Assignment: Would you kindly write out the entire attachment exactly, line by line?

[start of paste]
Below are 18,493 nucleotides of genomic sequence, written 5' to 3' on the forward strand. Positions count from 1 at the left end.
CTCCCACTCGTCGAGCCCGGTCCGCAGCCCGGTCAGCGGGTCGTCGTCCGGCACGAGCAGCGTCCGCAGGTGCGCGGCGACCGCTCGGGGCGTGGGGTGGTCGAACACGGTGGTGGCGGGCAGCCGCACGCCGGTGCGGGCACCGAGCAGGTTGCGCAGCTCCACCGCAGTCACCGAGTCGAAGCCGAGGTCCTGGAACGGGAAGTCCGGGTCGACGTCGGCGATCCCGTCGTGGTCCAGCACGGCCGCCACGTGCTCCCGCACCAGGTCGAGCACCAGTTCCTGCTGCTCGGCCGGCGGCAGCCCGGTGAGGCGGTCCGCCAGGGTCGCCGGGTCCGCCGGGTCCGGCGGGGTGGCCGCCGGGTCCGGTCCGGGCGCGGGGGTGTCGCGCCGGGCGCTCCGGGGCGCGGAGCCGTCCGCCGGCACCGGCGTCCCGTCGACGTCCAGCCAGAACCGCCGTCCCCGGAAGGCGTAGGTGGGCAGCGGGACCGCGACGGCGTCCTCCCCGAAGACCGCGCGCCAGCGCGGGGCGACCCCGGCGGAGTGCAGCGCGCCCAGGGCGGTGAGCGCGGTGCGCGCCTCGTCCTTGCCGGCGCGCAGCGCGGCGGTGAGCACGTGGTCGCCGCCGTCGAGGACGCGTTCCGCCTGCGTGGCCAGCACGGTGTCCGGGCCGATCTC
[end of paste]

Below are 18,493 nucleotides of genomic sequence, written 5' to 3' on the forward strand. Positions count from 1 at the left end.
CTCCCACTCGTCGAGCCCGGTCCGCAGCCCGGTCAGCGGGTCGTCGTCCGGCACGAGCAGCGTCCGCAGGTGCGCGGCGACCGCTCGGGGCGTGGGGTGGTCGAACACGGTGGTGGCGGGCAGCCGCACGCCGGTGCGGGCACCGAGCAGGTTGCGCAGCTCCACCGCAGTCACCGAGTCGAAGCCGAGGTCCTGGAACGGGAAGTCCGGGTCGACGTCGGCGATCCCGTCGTGGTCCAGCACGGCCGCCACGTGCTCCCGCACCAGGTCGAGCACCAGTTCCTGCTGCTCGGCCGGCGGCAGCCCGGTGAGGCGGTCCGCCAGGGTCGCCGGGTCCGCCGGGTCCGGCGGGGTGGCCGCCGGGTCCGGTCCGGGCGCGGGGGTGTCGCGCCGGGCGCTCCGGGGCGCGGAGCCGTCCGCCGGCACCGGCGTCCCGTCGACGTCCAGCCAGAACCGCCGTCCCCGGAAGGCGTAGGTGGGCAGCGGGACCGCGACGGCGTCCTCCCCGAAGACCGCGCGCCAGCGCGGGGCGACCCCGGCGGAGTGCAGCGCGCCCAGGGCGGTGAGCGCGGTGCGCGCCTCGTCCTTGCCGGCGCGCAGCGCGGCGGTGAGCACGTGGTCGCCGCCGTCGAGGACGCGTTCCGCCTGCGTGGCCAGCACGGTGTCCGGGCCGATCTC